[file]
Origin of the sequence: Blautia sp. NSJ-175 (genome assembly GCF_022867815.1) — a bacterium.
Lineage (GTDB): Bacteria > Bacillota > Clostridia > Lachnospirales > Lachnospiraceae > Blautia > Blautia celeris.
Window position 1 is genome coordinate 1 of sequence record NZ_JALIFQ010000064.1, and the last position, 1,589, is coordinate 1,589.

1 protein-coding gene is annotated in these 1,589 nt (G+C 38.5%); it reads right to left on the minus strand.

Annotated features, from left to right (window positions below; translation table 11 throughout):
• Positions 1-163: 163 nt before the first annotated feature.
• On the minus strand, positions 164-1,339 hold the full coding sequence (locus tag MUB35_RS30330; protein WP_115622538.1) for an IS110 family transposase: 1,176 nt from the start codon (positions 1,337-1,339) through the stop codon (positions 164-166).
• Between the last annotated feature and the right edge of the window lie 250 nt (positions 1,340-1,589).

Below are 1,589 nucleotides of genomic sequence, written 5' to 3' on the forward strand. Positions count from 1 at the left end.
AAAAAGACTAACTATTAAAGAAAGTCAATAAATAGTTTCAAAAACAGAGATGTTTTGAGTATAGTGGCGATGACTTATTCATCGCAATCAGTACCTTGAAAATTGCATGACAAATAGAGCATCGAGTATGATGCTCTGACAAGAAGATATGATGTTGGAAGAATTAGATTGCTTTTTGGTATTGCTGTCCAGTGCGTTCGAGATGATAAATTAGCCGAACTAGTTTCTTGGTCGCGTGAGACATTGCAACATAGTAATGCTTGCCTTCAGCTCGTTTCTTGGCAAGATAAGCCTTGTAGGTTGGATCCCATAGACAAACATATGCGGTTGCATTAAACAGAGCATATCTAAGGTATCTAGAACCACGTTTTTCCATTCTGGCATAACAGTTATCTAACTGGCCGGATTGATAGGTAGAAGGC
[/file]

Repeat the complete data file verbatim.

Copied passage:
Origin of the sequence: Blautia sp. NSJ-175 (genome assembly GCF_022867815.1) — a bacterium.
Lineage (GTDB): Bacteria > Bacillota > Clostridia > Lachnospirales > Lachnospiraceae > Blautia > Blautia celeris.
Window position 1 is genome coordinate 1 of sequence record NZ_JALIFQ010000064.1, and the last position, 1,589, is coordinate 1,589.

1 protein-coding gene is annotated in these 1,589 nt (G+C 38.5%); it reads right to left on the minus strand.

Annotated features, from left to right (window positions below; translation table 11 throughout):
• Positions 1-163: 163 nt before the first annotated feature.
• On the minus strand, positions 164-1,339 hold the full coding sequence (locus tag MUB35_RS30330; protein WP_115622538.1) for an IS110 family transposase: 1,176 nt from the start codon (positions 1,337-1,339) through the stop codon (positions 164-166).
• Between the last annotated feature and the right edge of the window lie 250 nt (positions 1,340-1,589).

Below are 1,589 nucleotides of genomic sequence, written 5' to 3' on the forward strand. Positions count from 1 at the left end.
AAAAAGACTAACTATTAAAGAAAGTCAATAAATAGTTTCAAAAACAGAGATGTTTTGAGTATAGTGGCGATGACTTATTCATCGCAATCAGTACCTTGAAAATTGCATGACAAATAGAGCATCGAGTATGATGCTCTGACAAGAAGATATGATGTTGGAAGAATTAGATTGCTTTTTGGTATTGCTGTCCAGTGCGTTCGAGATGATAAATTAGCCGAACTAGTTTCTTGGTCGCGTGAGACATTGCAACATAGTAATGCTTGCCTTCAGCTCGTTTCTTGGCAAGATAAGCCTTGTAGGTTGGATCCCATAGACAAACATATGCGGTTGCATTAAACAGAGCATATCTAAGGTATCTAGAACCACGTTTTTCCATTCTGGCATAACAGTTATCTAACTGGCCGGATTGATAGGTAGAAGGC